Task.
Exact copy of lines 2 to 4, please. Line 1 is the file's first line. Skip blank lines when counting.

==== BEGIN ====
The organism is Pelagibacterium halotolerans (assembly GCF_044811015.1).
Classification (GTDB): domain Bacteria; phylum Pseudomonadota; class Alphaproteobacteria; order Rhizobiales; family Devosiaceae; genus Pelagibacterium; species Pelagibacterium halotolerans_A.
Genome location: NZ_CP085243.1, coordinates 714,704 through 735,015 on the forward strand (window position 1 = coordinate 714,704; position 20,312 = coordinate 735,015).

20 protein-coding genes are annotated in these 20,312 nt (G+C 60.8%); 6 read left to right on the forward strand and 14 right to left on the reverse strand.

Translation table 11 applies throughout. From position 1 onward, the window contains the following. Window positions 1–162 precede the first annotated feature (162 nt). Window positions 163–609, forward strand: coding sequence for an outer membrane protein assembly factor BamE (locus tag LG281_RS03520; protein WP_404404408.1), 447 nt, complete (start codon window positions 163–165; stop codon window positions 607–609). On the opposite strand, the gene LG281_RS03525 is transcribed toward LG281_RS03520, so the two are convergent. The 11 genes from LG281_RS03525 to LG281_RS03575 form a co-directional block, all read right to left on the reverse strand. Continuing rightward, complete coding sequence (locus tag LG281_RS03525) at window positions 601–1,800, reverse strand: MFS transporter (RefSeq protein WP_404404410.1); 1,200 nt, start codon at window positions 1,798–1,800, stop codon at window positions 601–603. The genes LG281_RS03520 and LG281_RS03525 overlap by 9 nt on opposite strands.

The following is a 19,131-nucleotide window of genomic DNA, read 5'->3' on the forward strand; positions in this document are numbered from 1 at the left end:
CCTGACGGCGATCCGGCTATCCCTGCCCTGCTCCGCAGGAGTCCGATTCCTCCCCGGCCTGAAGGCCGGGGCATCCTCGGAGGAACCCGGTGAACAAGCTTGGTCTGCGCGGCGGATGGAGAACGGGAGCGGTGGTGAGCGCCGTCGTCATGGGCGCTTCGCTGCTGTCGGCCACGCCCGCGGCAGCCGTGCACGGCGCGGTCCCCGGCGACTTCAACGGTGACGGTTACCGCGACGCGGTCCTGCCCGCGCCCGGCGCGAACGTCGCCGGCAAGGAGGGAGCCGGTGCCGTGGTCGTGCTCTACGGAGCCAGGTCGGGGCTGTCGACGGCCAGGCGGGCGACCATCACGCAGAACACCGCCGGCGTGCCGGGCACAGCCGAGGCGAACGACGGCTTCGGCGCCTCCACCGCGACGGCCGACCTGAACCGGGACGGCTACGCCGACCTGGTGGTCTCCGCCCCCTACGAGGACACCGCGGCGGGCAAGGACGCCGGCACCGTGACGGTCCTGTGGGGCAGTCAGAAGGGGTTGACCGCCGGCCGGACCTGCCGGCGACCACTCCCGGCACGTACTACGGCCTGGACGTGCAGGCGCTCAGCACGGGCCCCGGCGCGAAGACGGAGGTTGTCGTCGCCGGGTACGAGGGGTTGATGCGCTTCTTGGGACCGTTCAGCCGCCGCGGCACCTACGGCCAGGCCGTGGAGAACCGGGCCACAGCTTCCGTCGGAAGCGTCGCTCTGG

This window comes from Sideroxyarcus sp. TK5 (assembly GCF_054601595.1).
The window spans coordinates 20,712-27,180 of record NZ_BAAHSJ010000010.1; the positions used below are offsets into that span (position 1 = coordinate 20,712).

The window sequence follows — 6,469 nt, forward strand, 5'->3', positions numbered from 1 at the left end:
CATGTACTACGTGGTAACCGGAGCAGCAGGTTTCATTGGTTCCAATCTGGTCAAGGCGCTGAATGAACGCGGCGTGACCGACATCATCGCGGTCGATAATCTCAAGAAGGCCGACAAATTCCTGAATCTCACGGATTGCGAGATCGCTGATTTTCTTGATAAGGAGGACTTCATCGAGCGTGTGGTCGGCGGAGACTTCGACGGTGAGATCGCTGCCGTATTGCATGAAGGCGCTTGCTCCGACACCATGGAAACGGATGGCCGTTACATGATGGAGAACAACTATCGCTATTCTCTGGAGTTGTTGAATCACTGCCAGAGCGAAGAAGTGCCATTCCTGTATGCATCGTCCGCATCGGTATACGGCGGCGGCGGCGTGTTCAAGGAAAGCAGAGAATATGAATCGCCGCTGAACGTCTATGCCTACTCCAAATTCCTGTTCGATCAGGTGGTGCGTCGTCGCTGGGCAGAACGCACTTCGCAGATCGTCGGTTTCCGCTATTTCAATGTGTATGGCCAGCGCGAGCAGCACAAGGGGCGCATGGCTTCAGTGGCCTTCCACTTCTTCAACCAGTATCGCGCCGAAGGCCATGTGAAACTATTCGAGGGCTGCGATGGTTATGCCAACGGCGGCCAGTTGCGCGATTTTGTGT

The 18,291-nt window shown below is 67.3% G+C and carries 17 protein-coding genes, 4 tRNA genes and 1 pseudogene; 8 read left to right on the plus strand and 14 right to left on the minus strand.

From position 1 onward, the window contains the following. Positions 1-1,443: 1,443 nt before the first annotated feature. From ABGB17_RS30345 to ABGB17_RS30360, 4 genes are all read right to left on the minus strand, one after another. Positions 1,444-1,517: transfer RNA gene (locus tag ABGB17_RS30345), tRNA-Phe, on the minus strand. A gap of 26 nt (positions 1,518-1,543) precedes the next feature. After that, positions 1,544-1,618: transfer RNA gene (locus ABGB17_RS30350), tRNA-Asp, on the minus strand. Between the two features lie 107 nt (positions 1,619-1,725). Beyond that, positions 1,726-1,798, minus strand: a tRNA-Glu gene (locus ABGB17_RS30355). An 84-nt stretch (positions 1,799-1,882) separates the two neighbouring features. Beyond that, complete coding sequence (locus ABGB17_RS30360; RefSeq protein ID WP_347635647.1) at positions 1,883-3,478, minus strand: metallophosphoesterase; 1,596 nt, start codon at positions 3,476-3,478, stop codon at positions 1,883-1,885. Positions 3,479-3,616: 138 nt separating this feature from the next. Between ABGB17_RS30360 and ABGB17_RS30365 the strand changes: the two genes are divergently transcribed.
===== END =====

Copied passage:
Classification (GTDB): domain Bacteria; phylum Pseudomonadota; class Alphaproteobacteria; order Rhizobiales; family Devosiaceae; genus Pelagibacterium; species Pelagibacterium halotolerans_A.
Genome location: NZ_CP085243.1, coordinates 714,704 through 735,015 on the forward strand (window position 1 = coordinate 714,704; position 20,312 = coordinate 735,015).

20 protein-coding genes are annotated in these 20,312 nt (G+C 60.8%); 6 read left to right on the forward strand and 14 right to left on the reverse strand.